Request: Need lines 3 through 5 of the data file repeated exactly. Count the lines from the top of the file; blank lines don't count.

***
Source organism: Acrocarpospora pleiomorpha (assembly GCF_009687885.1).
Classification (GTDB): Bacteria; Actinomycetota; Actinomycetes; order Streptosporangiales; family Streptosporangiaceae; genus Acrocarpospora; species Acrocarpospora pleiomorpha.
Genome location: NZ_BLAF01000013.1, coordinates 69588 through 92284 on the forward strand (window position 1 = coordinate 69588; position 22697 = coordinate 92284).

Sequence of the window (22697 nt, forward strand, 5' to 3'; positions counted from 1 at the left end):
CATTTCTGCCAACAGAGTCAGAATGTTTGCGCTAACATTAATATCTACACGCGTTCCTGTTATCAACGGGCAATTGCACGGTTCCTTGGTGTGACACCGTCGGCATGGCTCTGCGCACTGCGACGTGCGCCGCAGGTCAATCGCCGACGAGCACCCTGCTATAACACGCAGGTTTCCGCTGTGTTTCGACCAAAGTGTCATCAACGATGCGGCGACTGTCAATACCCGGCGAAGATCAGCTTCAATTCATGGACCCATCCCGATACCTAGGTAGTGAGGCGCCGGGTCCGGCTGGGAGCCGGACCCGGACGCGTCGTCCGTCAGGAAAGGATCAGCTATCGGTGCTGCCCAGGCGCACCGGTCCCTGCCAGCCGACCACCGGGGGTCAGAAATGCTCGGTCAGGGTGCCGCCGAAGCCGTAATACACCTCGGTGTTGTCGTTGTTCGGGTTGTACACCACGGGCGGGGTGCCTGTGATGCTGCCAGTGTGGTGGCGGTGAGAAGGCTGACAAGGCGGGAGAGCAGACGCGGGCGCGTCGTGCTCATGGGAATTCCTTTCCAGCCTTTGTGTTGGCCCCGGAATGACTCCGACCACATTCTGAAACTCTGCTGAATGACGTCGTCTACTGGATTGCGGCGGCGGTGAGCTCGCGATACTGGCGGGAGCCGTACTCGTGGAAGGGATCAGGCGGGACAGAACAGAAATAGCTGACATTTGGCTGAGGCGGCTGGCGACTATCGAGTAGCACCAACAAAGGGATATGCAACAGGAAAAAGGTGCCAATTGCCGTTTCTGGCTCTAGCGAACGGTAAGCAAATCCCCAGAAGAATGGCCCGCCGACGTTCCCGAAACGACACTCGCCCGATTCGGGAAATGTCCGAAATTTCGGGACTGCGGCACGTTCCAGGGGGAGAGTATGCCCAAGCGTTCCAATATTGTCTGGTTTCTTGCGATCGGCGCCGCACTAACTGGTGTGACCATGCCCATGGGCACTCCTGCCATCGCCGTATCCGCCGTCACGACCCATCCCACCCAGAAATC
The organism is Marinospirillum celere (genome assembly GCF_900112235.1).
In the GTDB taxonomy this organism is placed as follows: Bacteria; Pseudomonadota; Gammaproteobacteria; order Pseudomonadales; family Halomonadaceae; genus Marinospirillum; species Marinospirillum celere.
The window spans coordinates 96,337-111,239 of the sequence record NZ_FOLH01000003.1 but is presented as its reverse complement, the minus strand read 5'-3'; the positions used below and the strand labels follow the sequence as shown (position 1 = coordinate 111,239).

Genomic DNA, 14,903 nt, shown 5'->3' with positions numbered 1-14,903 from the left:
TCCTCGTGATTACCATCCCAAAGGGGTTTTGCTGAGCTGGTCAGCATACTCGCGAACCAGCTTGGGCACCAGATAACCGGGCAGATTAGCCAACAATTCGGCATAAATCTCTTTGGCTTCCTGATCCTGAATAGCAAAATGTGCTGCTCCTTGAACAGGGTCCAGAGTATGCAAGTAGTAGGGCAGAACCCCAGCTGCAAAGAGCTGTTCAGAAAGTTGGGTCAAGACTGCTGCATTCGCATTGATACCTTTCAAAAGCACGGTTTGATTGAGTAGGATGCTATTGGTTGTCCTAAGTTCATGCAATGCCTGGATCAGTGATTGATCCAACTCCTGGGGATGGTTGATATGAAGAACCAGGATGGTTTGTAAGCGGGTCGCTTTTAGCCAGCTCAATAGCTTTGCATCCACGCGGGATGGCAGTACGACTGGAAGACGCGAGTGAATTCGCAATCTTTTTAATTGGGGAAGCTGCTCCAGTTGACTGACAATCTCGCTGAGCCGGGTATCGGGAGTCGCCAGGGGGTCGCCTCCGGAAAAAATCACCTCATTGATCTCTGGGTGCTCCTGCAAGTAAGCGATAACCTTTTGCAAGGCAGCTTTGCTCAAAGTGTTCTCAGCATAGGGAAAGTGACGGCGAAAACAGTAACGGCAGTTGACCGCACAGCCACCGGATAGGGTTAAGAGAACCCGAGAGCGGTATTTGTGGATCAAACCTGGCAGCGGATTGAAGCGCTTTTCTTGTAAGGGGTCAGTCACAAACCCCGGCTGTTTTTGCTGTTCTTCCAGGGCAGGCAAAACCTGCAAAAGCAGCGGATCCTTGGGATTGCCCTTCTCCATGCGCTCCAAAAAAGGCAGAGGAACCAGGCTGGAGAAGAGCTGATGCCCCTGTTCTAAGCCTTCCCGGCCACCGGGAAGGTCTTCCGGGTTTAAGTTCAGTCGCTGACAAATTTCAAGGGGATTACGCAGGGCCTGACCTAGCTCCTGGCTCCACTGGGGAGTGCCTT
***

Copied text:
Genome location: NZ_BLAF01000013.1, coordinates 69588 through 92284 on the forward strand (window position 1 = coordinate 69588; position 22697 = coordinate 92284).

Sequence of the window (22697 nt, forward strand, 5' to 3'; positions counted from 1 at the left end):
CATTTCTGCCAACAGAGTCAGAATGTTTGCGCTAACATTAATATCTACACGCGTTCCTGTTATCAACGGGCAATTGCACGGTTCCTTGGTGTGACACCGTCGGCATGGCTCTGCGCACTGCGACGTGCGCCGCAGGTCAATCGCCGACGAGCACCCTGCTATAACACGCAGGTTTCCGCTGTGTTTCGACCAAAGTGTCATCAACGATGCGGCGACTGTCAATACCCGGCGAAGATCAGCTTCAATTCATGGACCCATCCCGATACCTAGGTAGTGAGGCGCCGGGTCCGGCTGGGAGCCGGACCCGGACGCGTCGTCCGTCAGGAAAGGATCAGCTATCGGTGCTGCCCAGGCGCACCGGTCCCTGCCAGCCGACCACCGGGGGTCAGAAATGCTCGGTCAGGGTGCCGCCGAAGCCGTAATACACCTCGGTGTTGTCGTTGTTCGGGTTGTACACCACGGGCGGGGTGCCTGTGATGCTGCCAGTGTGGTGGCGGTGAGAAGGCTGACAAGGCGGGAGAGCAGACGCGGGCGCGTCGTGCTCATGGGAATTCCTTTCCAGCCTTTGTGTTGGCCCCGGAATGACTCCGACCACATTCTGAAACTCTGCTGAATGACGTCGTCTACTGGATTGCGGCGGCGGTGAGCTCGCGATACTGGCGGGAGCCGTACTCGTGGAAGGGATCAGGCGGGACAGAACAGAAATAGCTGACATTTGGCTGAGGCGGCTGGCGACTATCGAGTAGCACCAACAAAGGGATATGCAACAGGAAAAAGGTGCCAATTGCCGTTTCTGGCTCTAGCGAACGGTAAGCAAATCCCCAGAAGAATGGCCCGCCGACGTTCCCGAAACGACACTCGCCCGATTCGGGAAATGTCCGAAATTTCGGGACTGCGGCACGTTCCAGGGGGAGAGTATGCCCAAGCGTTCCAATATTGTCTGGTTTCTTGCGATCGGCGCCGCACTAACTGGTGTGACCATGCCCATGGGCACTCCTGCCATCGCCGTATCCGCCGTCACGACCCATCCCACCCAGAAATC